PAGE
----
Rev. Jeremiah Wright and Freedom of the Pulpit

There has been quite the uproar over comments Rev. Jeremiah Wright, former pastor of the Trinity United Church of Christ in Chicago, made in regard to racism in America and whether or not presidential hopeful Sen. Barack Obama agrees with these sentiments.

My paths have crossed Jeremiah Wright’s several times over the last 20  years. I first met him when the majority of African Americans were refusing to acknowledge the impact of the AIDS pandemic in their  communities.  His words were challenging to his community.  He confronted  Homophobia and he advocated for Black churches to respond to the pandemic when  White America was not addressing the unique issues African Americans  were facing with AIDS.  I remember the congregation hearing him in New  Haven, CT being ruffled by his message and this was a congregation  active in AIDS ministry to African Americans.  His challenge helped change  the way supports were given to African American families living with  HIV/AIDS many of them orphaned HIV+ children living with grandmothers.  I  was grateful for his words, wisdom, and insights then and I continue to  be  grateful for his words, wisdom, and insights today.   He is, in my  not so humble opinion, one of the great religious leaders of our day.   He lives up to the qualities of the prophet of the same name.

I think it  is unfortunate that his message will be lost on White America because his style of preaching is contextual to his community and not to White  American culture. I think if we read his sermon rather than heard out of context quotes from it, we would read and understand the logic and reasoning he sets forth.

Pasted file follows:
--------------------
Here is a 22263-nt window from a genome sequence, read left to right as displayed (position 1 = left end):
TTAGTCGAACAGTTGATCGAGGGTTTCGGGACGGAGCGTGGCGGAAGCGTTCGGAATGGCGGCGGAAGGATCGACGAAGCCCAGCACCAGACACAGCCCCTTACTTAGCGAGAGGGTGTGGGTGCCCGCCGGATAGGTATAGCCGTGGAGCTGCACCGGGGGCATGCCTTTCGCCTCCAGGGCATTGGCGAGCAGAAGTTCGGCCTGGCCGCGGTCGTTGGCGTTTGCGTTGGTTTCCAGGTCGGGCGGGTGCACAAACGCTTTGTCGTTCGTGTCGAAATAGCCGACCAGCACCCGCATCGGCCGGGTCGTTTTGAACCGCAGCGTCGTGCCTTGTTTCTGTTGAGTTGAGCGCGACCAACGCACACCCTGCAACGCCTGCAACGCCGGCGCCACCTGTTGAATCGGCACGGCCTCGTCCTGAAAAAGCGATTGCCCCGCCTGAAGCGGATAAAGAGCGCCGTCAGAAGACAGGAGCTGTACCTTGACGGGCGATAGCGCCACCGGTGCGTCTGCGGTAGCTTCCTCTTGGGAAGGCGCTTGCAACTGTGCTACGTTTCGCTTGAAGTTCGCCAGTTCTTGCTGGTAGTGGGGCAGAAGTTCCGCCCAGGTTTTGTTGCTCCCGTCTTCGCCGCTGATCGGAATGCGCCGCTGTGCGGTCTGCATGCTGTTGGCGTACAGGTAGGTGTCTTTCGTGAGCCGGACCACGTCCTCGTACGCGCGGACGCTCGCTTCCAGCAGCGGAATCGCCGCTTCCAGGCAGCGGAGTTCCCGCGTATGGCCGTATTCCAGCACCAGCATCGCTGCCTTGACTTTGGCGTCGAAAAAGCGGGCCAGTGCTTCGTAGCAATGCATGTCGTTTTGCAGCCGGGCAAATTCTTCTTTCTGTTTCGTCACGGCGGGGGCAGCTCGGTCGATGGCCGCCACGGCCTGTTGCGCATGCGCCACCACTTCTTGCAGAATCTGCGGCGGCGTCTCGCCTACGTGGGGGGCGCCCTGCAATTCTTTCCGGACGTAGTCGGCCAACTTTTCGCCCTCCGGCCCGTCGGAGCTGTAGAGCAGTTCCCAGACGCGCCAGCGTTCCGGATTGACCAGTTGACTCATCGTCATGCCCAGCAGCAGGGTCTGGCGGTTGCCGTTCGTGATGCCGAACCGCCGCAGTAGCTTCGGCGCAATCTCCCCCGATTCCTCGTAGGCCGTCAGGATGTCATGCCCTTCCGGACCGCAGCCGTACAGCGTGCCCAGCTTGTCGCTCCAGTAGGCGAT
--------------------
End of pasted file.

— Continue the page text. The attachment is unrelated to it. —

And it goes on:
Unitarian Universalists and the United Church of Christ come from the same roots in the development of religious freedom in this country.  We are distant cousins with the Puritans as our direct ancestors.  The Puritans valued the right of the minister to be able to preach a message unhindered by the congregation or community.  This enabled the minister to speak out on moral issues of their day that may go against the current thinking or acceptable customs.  It empowered the minister to be able to challenge the congregation in its moral and spiritual development. 

Rev. Jeremiah Wright has done exactly that.  In an age where it is considered to be unpatriotic to speak hard truths about America, he has spoken from a critical eye on what he sees in America.  In an age where people are flocking to the soothing words of Rev. Joel Osteen, he speaks a word of prophetic justice.  

His words have been taken out of context.  He is being maligned in the press. Such is the fate of prophets from age eternal. 

The minister’s role in the pulpit is not to be agreed with what he or she says.  That response simply becomes a self-congratulatory clap on the back.  No, the role of the minister in the pulpit, in the free pulpit,  is to offer words that may challenge our perspectives, cause us to think and ponder, and reconsider our positions.   The role of the minister in the free pulpit is to enable the congregation to stretch its wings to being more of who we are called to be as a people of faith.  A people that seeks to have justice flow to water the fields, where compassion blossoms across the land, and equality is the fruit of our harvest. 

Rev. Jeremiah Wright is fulfilling his call as minister.  We should all be so blessed to be able to hear what his message really is to America.  It is a prophetic message.  A message that challenges our world view in the larger context of faith. 

Blessings,

Rev. Fred L Hammond 

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Published in: on March 20, 2008 at 7:10 pm  Comments (2)  

2 Comments

  1. Fred, Thank you for getting a discussion going about our UU presence in MS. I look forward to your further comments.

  2. I’ve never met the Rev. Jeremiah Wright, but everything I’ve seen or heard from him suggests to me that he’s a great man who occasionally uses outrageous language, to great effect, as a way to get his parishioners engaged on social justice issues. That’s not bigotry–it’s courage–but I think that kind of courage might scare a lot of people. We live in a culture that loves Martin and Malcolm, but hates Al and Jesse; it respects its prophets only after they’ve gone silent.


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